The document also provides some clarity about how long humans could stay on the lunar surface under the present Gateway approach—four days. This assumes a 21-day mission overall, which includes a five-day crew transit to Gateway in Orion, two days from Gateway to the Moon, three or four days on the surface, two days back to Gateway, and five days from the Gateway back to Earth. By contrast, the Apollo 17 mission in 1972 allowed astronauts to spend more than three days on the lunar surface but required just 12 days overall because the crew transited directly to and from low-lunar orbit.
Finally, offers as a rationale the notion that since it will begin letting contracts for Gateway construction “in a matter of weeks,” the project should be allowed to continue. “On balance, the near- and long-term benefits of pressing forward with the Gateway architecture far outweigh the risks of incurring substantial delays and inefficiencies that would inevitably result from a change to the architecture at this late date,” the report states.
provides detail, for the first time publicly, about NASA’s new plans for a two-phased approach to Gateway development. This change has occurred in the five weeks since Vice President Pence directed the agency to draw up plans to reach the lunar surface by 2024, rather than 2028.
The plan calls for a “skinny” Gateway to enable the first lunar landings, which consists of a Power and Propulsion Element that will launch in 2022, and a “minimal habitation capability” that will launch in 2023. Both will launch on commercial rockets. “Phase 1 is driven exclusively by the administration’s priority to land the next American man and the first American woman on the Moon by 2024,” the document states.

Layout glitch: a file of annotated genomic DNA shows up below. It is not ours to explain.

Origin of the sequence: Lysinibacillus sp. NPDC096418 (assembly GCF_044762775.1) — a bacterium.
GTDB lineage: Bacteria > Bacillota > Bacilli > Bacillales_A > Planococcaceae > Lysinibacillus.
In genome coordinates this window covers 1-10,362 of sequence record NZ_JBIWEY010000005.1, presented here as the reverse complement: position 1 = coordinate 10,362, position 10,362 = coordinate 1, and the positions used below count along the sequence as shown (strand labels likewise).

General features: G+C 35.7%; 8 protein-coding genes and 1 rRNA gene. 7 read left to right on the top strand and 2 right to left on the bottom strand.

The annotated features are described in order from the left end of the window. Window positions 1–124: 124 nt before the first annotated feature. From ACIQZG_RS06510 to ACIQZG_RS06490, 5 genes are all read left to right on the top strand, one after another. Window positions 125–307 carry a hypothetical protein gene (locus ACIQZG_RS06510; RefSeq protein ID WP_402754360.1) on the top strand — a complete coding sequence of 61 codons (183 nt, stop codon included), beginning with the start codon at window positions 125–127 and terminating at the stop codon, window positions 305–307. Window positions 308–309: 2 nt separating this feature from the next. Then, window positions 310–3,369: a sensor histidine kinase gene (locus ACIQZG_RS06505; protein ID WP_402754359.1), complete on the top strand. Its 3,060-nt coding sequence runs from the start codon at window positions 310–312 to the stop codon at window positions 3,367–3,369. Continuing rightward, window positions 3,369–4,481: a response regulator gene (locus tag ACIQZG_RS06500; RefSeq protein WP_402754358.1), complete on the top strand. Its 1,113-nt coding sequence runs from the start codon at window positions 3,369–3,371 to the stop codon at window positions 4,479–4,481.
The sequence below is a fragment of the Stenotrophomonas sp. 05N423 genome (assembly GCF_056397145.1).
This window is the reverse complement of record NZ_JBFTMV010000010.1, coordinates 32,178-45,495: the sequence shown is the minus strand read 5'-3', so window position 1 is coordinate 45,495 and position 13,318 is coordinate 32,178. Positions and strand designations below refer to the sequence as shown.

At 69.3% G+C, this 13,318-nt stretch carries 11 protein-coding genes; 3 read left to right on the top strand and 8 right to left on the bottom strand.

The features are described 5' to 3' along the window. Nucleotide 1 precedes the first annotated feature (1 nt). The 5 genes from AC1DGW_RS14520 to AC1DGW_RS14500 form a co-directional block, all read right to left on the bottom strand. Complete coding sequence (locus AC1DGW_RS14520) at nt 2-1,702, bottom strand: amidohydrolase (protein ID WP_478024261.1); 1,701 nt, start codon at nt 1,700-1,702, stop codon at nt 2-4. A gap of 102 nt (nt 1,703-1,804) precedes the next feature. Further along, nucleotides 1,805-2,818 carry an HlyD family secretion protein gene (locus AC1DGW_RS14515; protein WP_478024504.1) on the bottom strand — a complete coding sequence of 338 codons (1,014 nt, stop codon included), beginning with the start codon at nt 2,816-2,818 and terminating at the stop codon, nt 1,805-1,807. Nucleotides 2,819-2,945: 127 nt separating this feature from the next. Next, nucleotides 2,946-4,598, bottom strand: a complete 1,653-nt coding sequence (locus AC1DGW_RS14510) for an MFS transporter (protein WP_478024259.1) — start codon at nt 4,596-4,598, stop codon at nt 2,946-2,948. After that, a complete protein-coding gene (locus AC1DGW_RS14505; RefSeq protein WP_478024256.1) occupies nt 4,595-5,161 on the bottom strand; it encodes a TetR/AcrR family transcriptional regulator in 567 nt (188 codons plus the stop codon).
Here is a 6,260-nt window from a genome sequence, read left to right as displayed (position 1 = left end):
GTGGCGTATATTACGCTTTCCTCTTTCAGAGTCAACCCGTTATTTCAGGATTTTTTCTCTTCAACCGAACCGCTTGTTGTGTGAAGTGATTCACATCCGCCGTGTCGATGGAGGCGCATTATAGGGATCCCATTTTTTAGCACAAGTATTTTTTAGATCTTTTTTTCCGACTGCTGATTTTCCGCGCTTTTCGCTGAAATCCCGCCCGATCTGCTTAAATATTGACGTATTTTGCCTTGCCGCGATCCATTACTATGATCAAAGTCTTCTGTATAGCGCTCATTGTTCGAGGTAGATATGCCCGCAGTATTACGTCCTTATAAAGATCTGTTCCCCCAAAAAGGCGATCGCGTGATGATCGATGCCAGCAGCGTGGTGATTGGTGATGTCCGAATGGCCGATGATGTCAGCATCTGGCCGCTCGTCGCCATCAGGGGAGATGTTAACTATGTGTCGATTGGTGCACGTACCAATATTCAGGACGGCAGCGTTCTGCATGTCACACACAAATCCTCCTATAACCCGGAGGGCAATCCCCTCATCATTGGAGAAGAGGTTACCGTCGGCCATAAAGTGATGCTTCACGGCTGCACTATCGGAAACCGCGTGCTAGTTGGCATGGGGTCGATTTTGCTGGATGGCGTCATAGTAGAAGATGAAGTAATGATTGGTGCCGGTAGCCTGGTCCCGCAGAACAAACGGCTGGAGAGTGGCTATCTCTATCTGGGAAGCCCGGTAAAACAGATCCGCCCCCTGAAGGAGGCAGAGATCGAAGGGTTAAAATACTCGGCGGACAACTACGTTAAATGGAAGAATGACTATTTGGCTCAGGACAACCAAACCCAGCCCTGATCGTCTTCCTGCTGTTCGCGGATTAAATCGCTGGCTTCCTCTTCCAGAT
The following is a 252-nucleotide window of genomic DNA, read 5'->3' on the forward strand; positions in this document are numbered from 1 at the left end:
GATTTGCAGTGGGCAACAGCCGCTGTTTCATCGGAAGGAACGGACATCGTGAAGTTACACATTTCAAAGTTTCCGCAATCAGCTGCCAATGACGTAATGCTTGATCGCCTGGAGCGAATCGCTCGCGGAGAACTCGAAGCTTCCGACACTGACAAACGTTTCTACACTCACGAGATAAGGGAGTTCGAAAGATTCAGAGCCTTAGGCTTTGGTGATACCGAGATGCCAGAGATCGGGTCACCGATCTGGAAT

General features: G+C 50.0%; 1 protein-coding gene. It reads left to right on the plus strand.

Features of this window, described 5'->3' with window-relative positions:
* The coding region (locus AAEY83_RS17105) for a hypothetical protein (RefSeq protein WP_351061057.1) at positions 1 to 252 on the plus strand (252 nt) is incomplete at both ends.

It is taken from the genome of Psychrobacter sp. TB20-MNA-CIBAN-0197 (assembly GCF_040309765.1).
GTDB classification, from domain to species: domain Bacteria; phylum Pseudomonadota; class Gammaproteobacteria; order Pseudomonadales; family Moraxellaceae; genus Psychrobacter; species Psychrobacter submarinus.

Publicly, at least, there has been general agreement among Gerstenmaier, NASA Administrator Jim Bridenstine, and at least some officials at the White House on the utility of “Phase 1” for the lunar landing. It is not clear Congress fully supports this, however. And some aerospace officials have worried that NASA will still be building the Gateway, in orbit around the Moon, while China sends its taikonauts to the surface.
“It seems like the fastest and cheapest way to get to the lunar surface would be to simply fly to the surface directly and not spend the time or money to build a station in orbit around the Moon first,” said Terry Virts, who testified at a recent National Space Council meeting about the Gateway and reviewed this report. “That strategy worked for the Apollo program, and 2024 is only five years away, which is an amazingly tight time frame to land people on the Moon. As context, 2014 was five years ago, and we were in the middle of the commercial crew program then. Now five years later it still hasn’t had its first launch to low-Earth orbit. The new goal is to make it to the Moon in that same time frame.”
There is far less agreement on Phase 2, which would see the development of a large, robust Lunar Gateway—which some people have dubbed International Space Station 2.0 because of its size, the time it would require to construct, and the high cost to build and maintain such a station.
After 2024, Gerstenmaier prefers to build out the Lunar Gateway. However, the administration, including Pence and the National Space Council’s executive secretary, Scott Pace, have talked instead about a lunar surface station at the South Pole. It is difficult to see how NASA could have both. White House officials must now be contemplating, if they let NASA start building a Gateway, whether they’ll ever be able to stop that momentum in favor of a Moon base.